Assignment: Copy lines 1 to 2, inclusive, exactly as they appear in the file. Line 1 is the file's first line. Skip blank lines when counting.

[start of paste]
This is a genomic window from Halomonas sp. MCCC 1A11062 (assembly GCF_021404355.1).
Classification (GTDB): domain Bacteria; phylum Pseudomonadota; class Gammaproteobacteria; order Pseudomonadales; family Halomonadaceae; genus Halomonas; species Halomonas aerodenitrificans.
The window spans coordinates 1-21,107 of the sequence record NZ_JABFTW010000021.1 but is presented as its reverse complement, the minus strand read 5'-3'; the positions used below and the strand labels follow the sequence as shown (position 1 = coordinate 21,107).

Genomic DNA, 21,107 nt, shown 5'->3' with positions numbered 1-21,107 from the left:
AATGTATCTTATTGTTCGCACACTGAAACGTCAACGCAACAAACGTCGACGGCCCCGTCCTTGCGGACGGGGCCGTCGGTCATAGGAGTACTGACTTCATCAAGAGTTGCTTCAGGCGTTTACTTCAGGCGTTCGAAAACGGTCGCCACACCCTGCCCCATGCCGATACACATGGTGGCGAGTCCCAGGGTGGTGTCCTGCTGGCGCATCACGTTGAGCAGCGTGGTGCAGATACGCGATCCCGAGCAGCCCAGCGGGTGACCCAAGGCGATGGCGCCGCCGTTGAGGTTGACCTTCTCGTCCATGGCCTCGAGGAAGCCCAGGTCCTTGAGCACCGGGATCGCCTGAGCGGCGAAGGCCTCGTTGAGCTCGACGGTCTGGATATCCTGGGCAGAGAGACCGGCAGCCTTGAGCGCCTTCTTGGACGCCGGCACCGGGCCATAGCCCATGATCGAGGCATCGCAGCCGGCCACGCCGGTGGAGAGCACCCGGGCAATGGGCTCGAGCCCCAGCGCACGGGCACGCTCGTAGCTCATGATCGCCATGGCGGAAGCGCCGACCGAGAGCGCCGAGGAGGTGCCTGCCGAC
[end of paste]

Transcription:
This is a genomic window from Halomonas sp. MCCC 1A11062 (assembly GCF_021404355.1).
Classification (GTDB): domain Bacteria; phylum Pseudomonadota; class Gammaproteobacteria; order Pseudomonadales; family Halomonadaceae; genus Halomonas; species Halomonas aerodenitrificans.